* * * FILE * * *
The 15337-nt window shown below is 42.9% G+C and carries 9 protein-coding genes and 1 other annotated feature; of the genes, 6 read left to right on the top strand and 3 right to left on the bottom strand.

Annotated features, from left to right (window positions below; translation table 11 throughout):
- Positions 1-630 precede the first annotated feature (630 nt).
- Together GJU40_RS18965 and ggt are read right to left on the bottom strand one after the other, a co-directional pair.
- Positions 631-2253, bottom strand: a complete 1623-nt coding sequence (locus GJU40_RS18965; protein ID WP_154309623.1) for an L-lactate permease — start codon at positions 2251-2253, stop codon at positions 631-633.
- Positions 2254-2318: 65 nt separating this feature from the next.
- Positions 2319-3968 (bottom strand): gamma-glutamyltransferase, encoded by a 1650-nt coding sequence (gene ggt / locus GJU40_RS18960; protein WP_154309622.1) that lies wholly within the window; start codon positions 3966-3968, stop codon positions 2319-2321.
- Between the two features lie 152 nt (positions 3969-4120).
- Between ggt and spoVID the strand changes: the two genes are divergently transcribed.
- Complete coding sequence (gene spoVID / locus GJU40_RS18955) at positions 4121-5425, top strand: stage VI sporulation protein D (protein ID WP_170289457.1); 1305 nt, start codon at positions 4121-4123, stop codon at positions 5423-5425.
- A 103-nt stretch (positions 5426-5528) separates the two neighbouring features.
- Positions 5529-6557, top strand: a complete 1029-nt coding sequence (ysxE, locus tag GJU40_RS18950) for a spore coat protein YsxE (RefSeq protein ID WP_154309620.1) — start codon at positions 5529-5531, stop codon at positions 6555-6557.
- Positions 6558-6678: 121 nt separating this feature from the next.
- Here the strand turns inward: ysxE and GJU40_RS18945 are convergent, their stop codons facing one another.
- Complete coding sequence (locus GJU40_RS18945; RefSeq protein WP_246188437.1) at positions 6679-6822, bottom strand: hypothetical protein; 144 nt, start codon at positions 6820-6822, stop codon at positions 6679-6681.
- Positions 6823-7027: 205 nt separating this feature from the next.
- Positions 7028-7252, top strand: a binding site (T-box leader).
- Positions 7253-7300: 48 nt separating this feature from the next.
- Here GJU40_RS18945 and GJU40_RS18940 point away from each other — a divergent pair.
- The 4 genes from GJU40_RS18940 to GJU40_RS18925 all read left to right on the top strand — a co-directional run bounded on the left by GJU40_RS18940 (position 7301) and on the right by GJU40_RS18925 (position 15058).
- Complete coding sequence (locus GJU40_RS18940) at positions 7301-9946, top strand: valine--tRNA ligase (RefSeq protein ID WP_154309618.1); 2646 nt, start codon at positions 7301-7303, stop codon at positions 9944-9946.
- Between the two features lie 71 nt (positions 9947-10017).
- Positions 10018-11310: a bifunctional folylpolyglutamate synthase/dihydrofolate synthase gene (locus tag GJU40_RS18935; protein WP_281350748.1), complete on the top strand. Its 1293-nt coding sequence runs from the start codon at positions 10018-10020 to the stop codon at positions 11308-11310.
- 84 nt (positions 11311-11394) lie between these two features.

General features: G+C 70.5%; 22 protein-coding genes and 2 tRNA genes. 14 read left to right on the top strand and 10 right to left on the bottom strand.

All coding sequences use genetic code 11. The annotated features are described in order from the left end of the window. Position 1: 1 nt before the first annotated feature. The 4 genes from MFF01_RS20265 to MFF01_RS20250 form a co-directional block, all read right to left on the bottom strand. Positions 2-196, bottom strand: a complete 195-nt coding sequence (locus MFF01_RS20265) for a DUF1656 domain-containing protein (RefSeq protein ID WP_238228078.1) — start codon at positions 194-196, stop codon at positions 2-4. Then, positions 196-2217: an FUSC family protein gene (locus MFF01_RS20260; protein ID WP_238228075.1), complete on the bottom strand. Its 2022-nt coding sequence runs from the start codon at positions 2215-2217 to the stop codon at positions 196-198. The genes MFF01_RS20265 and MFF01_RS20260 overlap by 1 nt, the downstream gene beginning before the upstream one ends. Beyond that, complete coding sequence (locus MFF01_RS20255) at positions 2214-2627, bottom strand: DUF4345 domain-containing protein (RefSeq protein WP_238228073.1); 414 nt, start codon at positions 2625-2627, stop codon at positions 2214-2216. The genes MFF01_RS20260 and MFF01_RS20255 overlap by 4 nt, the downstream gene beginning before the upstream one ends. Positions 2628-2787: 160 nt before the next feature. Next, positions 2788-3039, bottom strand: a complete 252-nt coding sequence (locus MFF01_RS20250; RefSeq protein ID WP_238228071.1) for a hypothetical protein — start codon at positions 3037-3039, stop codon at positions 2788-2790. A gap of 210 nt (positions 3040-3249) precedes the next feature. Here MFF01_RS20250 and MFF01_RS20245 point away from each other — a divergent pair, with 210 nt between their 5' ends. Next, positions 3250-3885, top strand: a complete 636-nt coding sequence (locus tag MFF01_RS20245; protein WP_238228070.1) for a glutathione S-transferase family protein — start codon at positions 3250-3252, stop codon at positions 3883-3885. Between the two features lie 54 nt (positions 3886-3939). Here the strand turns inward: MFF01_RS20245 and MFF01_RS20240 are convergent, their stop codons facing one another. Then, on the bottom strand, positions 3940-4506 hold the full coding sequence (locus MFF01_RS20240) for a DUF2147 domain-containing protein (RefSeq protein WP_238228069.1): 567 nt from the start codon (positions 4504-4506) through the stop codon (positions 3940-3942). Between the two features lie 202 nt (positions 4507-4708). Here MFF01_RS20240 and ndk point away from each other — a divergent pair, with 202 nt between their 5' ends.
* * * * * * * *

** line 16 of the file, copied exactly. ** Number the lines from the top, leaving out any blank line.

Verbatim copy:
- Positions 6823-7027: 205 nt separating this feature from the next.